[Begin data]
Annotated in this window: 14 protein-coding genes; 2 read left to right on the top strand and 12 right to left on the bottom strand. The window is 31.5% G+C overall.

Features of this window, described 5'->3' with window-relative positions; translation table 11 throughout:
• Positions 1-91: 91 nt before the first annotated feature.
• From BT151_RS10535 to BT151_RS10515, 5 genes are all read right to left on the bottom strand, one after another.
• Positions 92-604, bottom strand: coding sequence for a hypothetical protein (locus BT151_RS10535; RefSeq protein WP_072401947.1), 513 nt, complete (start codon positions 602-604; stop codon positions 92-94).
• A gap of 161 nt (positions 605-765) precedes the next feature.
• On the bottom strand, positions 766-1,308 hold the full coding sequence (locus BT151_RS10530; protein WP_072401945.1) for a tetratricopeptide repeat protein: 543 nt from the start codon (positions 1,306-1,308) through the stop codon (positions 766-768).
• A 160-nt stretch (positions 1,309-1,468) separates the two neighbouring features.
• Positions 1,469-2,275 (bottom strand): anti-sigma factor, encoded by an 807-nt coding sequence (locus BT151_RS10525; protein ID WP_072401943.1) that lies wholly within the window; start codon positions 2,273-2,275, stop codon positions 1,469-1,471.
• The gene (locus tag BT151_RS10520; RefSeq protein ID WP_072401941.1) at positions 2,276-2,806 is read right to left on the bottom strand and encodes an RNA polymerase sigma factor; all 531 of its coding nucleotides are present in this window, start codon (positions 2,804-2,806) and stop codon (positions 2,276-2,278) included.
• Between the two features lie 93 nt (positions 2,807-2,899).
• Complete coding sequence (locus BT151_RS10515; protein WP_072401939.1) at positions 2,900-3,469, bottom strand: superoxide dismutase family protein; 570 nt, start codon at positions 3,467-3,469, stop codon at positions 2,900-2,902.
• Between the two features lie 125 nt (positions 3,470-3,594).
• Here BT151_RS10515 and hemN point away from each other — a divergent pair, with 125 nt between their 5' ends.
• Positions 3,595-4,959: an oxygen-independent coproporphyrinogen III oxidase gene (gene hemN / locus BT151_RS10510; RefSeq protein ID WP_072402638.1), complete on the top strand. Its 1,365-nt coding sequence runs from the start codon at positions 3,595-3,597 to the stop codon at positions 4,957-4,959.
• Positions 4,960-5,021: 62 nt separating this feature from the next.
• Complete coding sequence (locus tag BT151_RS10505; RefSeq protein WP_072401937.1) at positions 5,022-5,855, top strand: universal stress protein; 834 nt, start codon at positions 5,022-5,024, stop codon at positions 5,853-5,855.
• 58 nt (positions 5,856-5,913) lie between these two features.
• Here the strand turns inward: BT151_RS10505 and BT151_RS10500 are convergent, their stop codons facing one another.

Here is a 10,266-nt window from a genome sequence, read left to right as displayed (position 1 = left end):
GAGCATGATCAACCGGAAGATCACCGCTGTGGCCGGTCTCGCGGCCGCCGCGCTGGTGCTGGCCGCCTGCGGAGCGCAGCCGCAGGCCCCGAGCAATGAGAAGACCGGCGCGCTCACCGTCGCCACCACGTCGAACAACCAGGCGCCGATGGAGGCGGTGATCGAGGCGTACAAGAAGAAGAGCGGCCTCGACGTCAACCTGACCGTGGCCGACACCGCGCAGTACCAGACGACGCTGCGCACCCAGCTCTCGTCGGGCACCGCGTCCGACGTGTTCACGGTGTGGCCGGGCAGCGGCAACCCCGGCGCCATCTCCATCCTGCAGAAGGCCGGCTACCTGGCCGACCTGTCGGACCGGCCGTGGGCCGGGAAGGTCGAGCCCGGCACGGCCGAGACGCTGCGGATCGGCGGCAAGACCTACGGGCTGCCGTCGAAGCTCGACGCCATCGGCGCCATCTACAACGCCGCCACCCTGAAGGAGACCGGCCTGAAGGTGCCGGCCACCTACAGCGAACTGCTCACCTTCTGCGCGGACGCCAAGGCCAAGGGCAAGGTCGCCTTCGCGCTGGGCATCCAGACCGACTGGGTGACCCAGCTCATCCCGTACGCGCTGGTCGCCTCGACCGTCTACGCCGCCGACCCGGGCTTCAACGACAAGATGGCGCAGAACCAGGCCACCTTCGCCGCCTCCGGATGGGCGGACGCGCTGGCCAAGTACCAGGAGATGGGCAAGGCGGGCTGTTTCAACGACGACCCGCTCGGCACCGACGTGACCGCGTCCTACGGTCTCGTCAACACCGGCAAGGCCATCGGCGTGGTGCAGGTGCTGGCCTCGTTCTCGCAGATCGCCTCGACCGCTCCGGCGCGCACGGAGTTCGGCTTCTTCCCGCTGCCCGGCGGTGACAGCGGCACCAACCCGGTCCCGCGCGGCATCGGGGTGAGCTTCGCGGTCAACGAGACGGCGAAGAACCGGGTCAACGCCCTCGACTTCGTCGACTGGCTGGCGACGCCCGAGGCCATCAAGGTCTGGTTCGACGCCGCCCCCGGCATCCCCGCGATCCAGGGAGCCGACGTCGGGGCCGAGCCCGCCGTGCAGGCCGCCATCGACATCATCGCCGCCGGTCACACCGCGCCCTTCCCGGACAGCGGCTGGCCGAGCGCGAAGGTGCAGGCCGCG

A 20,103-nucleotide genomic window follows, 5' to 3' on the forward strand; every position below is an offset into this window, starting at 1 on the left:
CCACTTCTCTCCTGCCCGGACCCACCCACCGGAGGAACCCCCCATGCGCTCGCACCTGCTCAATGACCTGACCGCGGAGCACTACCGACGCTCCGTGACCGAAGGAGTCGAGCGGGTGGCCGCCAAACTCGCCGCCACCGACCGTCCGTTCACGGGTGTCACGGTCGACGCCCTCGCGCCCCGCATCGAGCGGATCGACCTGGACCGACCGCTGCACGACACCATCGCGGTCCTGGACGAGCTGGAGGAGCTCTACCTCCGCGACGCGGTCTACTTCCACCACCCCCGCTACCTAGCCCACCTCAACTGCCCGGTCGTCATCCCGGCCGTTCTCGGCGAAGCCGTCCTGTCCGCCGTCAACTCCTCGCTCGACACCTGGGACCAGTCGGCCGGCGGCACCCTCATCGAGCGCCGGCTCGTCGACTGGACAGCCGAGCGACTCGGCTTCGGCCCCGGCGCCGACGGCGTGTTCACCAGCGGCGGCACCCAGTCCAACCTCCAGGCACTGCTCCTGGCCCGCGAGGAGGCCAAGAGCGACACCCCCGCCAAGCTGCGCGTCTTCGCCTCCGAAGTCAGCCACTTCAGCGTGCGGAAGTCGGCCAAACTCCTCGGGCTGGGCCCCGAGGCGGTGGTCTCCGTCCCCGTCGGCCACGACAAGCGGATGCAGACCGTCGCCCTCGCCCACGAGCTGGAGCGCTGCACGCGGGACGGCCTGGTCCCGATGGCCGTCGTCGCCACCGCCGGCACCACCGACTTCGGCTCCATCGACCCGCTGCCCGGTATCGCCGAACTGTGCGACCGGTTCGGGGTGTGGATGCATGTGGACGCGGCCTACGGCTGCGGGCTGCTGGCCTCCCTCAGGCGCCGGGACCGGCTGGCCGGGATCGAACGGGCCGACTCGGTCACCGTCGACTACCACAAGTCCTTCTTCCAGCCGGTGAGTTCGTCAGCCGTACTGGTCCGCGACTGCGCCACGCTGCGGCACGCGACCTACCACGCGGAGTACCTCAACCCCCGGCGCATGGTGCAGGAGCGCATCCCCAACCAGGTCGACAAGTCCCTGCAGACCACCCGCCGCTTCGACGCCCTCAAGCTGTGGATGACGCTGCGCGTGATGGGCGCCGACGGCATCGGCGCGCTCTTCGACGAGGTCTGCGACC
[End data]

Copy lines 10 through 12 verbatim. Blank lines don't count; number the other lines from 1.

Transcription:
• The gene (locus tag BT151_RS10520; RefSeq protein ID WP_072401941.1) at positions 2,276-2,806 is read right to left on the bottom strand and encodes an RNA polymerase sigma factor; all 531 of its coding nucleotides are present in this window, start codon (positions 2,804-2,806) and stop codon (positions 2,276-2,278) included.
• Between the two features lie 93 nt (positions 2,807-2,899).
• Complete coding sequence (locus BT151_RS10515; protein WP_072401939.1) at positions 2,900-3,469, bottom strand: superoxide dismutase family protein; 570 nt, start codon at positions 3,467-3,469, stop codon at positions 2,900-2,902.